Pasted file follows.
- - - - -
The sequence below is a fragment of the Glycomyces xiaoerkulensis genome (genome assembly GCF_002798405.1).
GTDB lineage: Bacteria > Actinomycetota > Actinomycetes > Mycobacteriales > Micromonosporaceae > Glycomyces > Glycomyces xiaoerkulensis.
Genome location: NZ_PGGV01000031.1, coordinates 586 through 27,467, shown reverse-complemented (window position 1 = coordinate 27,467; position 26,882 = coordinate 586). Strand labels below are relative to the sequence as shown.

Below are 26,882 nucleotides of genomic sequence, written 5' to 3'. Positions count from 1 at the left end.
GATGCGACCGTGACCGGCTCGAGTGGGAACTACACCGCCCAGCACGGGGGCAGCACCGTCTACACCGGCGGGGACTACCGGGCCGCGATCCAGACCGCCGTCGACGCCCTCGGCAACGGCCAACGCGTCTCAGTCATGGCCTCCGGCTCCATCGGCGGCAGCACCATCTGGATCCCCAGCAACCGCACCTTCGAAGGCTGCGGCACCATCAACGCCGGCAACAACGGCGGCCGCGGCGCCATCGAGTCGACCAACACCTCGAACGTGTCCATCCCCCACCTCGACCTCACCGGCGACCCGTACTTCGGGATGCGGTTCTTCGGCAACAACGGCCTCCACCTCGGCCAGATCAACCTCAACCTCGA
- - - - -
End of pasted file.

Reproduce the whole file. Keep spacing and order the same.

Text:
The sequence below is a fragment of the Glycomyces xiaoerkulensis genome (genome assembly GCF_002798405.1).
GTDB lineage: Bacteria > Actinomycetota > Actinomycetes > Mycobacteriales > Micromonosporaceae > Glycomyces > Glycomyces xiaoerkulensis.
Genome location: NZ_PGGV01000031.1, coordinates 586 through 27,467, shown reverse-complemented (window position 1 = coordinate 27,467; position 26,882 = coordinate 586). Strand labels below are relative to the sequence as shown.

Below are 26,882 nucleotides of genomic sequence, written 5' to 3'. Positions count from 1 at the left end.
GATGCGACCGTGACCGGCTCGAGTGGGAACTACACCGCCCAGCACGGGGGCAGCACCGTCTACACCGGCGGGGACTACCGGGCCGCGATCCAGACCGCCGTCGACGCCCTCGGCAACGGCCAACGCGTCTCAGTCATGGCCTCCGGCTCCATCGGCGGCAGCACCATCTGGATCCCCAGCAACCGCACCTTCGAAGGCTGCGGCACCATCAACGCCGGCAACAACGGCGGCCGCGGCGCCATCGAGTCGACCAACACCTCGAACGTGTCCATCCCCCACCTCGACCTCACCGGCGACCCGTACTTCGGGATGCGGTTCTTCGGCAACAACGGCCTCCACCTCGGCCAGATCAACCTCAACCTCGA